A green spine extending from the city to sea is poised to set Christchurch apart as a place that is prepared to explore new ways of living with nature – from adaptive housing to sustainable urban agriculture.
Walkways and biking tracks, wetland developments and a variety of other public and private land uses are included in a shortlist of potential options for an area of land known as the Ōtākaro Avon River Corridor.
Formerly Christchurch’s ‘residential red zone’, the 11-kilometre stretch of land is nearly twice the size of New York’s Central Park and four times the size of London’s Hyde Park.
Regenerate Christchurch is responsible for developing the regeneration plan for the Ōtākaro Avon River Corridor and says a mix of naturally-occurring and new activities has potential to attract up to a million unique visitors a year.
A “green spine” will extend along the river, up to 150 metres wide on each side, with large areas of ecological restoration, wetlands and community spaces. Elsewhere, there will be three significant areas suitable for a variety of potential public and private land uses reflecting themes of food and culture, experiencing nature and activity and play.
“These will create opportunities for school children and researchers to learn about the natural environment to better understand the challenges and opportunities within a truly living laboratory,” Regenerate Christchurch Chief Executive Ivan Iafeta says.
Regenerate Christchurch has developed a refined shortlist that will feature in an upcoming public exhibition. Ivan says implementation of the plan is likely to be the beginning of a 30-year intergenerational programme of work.
You may notice a change in the Christchurch skyline this month with the first of the steel trusses being placed to support the roof of the Convention Centre.
These first trusses span 50 metres and sit over the 1400-person auditorium. They give you the first real opportunity to gain some appreciation of the scale of the facility, which occupies two city blocks.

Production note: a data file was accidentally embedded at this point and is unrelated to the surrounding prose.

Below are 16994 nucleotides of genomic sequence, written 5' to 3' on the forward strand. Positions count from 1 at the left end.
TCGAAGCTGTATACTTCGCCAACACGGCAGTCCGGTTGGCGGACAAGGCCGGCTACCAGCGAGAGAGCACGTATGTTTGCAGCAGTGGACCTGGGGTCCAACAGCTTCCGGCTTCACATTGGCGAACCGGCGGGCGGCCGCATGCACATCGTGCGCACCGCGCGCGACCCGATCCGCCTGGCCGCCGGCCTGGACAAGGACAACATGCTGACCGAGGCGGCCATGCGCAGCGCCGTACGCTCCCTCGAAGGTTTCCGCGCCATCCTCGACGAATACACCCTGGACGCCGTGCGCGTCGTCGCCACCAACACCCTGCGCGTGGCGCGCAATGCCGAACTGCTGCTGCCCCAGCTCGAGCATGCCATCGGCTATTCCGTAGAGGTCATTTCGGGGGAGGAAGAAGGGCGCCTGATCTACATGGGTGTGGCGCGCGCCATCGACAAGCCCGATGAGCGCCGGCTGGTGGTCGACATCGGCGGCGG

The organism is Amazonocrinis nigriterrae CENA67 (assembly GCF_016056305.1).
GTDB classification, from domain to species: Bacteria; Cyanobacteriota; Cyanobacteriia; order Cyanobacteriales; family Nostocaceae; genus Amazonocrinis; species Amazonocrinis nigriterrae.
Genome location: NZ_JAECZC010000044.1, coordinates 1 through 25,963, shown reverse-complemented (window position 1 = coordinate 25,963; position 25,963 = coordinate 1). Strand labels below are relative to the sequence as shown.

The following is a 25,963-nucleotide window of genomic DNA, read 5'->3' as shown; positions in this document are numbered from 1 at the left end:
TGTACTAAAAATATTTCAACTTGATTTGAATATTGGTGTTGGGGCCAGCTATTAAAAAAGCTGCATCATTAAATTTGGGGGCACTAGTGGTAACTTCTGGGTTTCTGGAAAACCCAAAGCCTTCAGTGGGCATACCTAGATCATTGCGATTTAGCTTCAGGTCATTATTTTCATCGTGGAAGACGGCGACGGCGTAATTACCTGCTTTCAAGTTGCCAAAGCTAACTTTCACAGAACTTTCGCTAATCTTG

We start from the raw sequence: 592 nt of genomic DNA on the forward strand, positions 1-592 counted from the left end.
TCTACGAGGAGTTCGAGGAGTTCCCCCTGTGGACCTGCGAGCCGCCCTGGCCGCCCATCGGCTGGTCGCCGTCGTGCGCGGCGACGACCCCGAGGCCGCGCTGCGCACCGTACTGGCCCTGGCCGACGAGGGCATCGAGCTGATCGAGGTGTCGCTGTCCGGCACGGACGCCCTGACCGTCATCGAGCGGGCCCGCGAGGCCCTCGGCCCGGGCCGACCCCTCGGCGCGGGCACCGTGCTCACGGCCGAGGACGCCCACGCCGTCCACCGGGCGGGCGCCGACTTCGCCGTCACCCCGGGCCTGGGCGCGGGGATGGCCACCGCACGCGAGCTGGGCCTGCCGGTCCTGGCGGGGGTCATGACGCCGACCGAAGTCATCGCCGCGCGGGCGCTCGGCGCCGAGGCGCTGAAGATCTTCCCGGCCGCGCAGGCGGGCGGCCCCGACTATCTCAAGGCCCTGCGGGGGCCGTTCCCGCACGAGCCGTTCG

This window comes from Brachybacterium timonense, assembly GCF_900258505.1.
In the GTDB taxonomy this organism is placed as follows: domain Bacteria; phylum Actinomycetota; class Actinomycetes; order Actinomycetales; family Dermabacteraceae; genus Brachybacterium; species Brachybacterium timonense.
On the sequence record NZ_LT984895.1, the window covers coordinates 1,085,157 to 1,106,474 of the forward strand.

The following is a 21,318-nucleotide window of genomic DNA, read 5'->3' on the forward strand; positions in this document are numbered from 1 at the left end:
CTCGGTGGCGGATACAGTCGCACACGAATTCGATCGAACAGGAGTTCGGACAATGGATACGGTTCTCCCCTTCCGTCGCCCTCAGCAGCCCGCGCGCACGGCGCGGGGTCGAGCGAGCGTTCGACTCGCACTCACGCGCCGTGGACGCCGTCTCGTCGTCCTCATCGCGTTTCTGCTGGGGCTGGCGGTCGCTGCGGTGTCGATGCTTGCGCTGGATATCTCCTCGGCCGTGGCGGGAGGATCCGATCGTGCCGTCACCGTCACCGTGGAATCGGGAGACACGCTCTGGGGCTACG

In total around 4500 tonnes of primary and secondary steel will be required for the building.
About a third of the facility’s 25000m3 of concrete has now been poured, with work on the foundation of the 3600m2 multi-use exhibition hall currently underway.
Concrete pumps have also been hard at work on the walls, which are being poured in place rather than being trucked in as the more conventional precast panels. This is because supporting the roof over these large open spaces and achieving the appropriate earthquake resilience requires walls around half a metre think. As a result, it would very difficult to truck in precast panels this thick and heavy.
A great place to watch ‘François’ the French tower crane and the German crawler crane ‘Helping Hans’ go about their work on the Convention Centre is Victoria Square. When the facility opens in 2020 it will be the other way around, with the Convention Centre’s meeting rooms on Armagh Street offering impressive views of the historic statues, garden beds and Bowker Fountain in the Square.
But for now, just keep looking up.
The success of the recent Lantern Festival has given Christchurch the first real taste of what a spectacular stage Te Papa Ōtākaro/Avon River Precinct can be for this city.
Thousands of people made their way along parts of the riverside promenade to find a vantage point on the steps of the Terraces or Worcester East punt stop. It was great to see this new space embraced in such a way.
It is easy to go past the remaining sections of the Avon River Precinct that are currently under construction and mistake them for roadworks. However, this project will see the riverside promenade stretch some two kilometres from the Hospital to the Margaret Mahy Family Playground when completed at the end of the year.